Wendy Bahr, Cisco worldwide channel chief
Wendy Bahr, Cisco worldwide channel chief

Published: February 28th, 2016

It’s the eve of the Cisco Partner Summit in San Diego, Calif., and Wendy Bahr is only hours away from being not just the first women to host this event but also the first executive to do it twice in one year.

The Cisco worldwide channel chief spoke with CDN prior to the first of two Partner Summits on a range of issues including diversity in the channel and what to look for at the upcoming Cisco Partner Summit.

Bahr, who took over from Bruce Klein back in August of 2015, admitted she spends a lot of time thinking about what the Cisco Partner Organization could become as well as the fate of all 60,000 plus channel partners she is responsible for.

Bahr arrives at the 2016 Cisco Partner Summit – Part One – at a unique time in the IT sector as business and the channel work to transition to a digital future that includes cloud, mobile, big data, social business and the Internet of Everything.

This question and answer feature will be presented in two parts. Part one only has a single answer from Bahr but it describes Cisco’s three strategic principals for the Partner Organization in great detail. Part two of this Q&A will go the next day.

The following is an edited transcript.

CDN Now: Have you thought about what kind of channel organization you want Cisco to be?

Wendy Bahr: Absolutely and spend most of my waking hours on the evolution of the partner organization. Partners are a huge competitive asset of the company. Our new CEO Chuck Robbins and I spent seven years running the partner organization in Canada and the U.S. Its exciting to have Chuck at the helm at the same time as the digitalization opportunity is in front of us. Cisco and partners are helping customers become digital along with cities and countries. We have to evolve the partner organization to keep pace with this opportunity. Frankly the new consumption models put tremendous pressure on how we needed to stay aligned with these new opportunities and the team gave it an equally tremendous amount of thought to it and we developed three imperatives or principals for the organization.

They are:

  1. Our core has to evolve to meet the opportunity in digitalization in an ever changing world; simplicity is more important;
  2. Increasing the strong alignment and take it to the next level with partners; and
  3. As we change and evolve the innovation and technology we sell we have to exchange value with partners in a new and different way.

Bahr went on to explain each new imperative.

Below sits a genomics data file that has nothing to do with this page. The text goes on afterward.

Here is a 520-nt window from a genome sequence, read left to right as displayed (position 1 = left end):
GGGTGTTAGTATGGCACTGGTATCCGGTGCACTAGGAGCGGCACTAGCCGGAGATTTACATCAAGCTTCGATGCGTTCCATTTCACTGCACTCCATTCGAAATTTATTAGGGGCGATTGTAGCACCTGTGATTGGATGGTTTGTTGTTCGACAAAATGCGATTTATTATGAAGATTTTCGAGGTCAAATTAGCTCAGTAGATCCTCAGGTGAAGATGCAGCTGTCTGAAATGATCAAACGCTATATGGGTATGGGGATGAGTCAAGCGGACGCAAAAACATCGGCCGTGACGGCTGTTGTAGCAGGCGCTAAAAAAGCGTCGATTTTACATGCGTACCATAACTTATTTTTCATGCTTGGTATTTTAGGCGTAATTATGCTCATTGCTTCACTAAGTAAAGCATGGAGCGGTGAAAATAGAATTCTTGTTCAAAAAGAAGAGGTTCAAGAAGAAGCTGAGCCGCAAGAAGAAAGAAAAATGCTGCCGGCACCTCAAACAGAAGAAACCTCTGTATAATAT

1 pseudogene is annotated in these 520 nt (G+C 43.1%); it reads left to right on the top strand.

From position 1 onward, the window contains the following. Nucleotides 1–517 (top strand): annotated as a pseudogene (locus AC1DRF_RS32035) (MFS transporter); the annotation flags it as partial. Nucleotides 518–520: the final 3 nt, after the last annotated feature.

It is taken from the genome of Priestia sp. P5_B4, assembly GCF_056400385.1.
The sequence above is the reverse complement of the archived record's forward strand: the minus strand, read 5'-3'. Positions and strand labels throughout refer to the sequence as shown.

1. The integration of products, services and software will go into a holistic program strategy. For a long time at Cisco product sales and go-to-market were two separate motions. Cisco does not want that anymore. Instead we plan to integrate products and sales team with services into one stream together with partners. We are beginning that journey to make it easier and simpler program construct that reduces audit and certifications in current programs making it less of a burden on those who have proven their value.

2. Alignment in Asia, Taipei, Tokyo and Bangalore and then the Americas. I spent the first two weeks (as channel chief) in Europe and what I saw resonated with me. I talked to Chris Dedicoat (Executive Vice President, Worldwide Sales for Cisco) to develop a strategy on better alignment with Cisco and partners on key initiatives specifically with key ecosystem partners so that we can drive the right outcomes and decisions. One of those key decisions was to move Partner Summit to the early summer. It made sense to me to have the indirect sales team get the same information so we can be aligned at the end of the fiscal year in the calendar. This allows them to set their strategy and compensation models in place that are coupled with Cisco. Also there is regional priorities for alignment with the economy and industries. I don’t want to paint this with one global brush.

3. How do we evolve the value exchange with partners? We’ve spent decades exchanging in a resale model but now seeing a ton of profitable opportunity in resources on software. With the expansions of our software capabilities we want to exchange value with the partner. We are seeing a huge increase in terms of working with other ecosystem partners on horizontal and vertical solutions. We want to enhance that for the customer. And, we’ll look to new incentives and see some partners not enter this and stick to resale or be a consultant. For those who do provide value added services maybe its not a VIP cheque the get but instead a proof of concept solution or a Cisco engineer; maybe its more marketing capabilities. I’m not suggesting we don’t do VIP. This is a big shift and we need to test this messaging and our commitment with the advisory council to get feedback. But I would like to move quickly. The partners are going to need time to adapt. It’s a balance. We are doing this in a calculated and careful manner.


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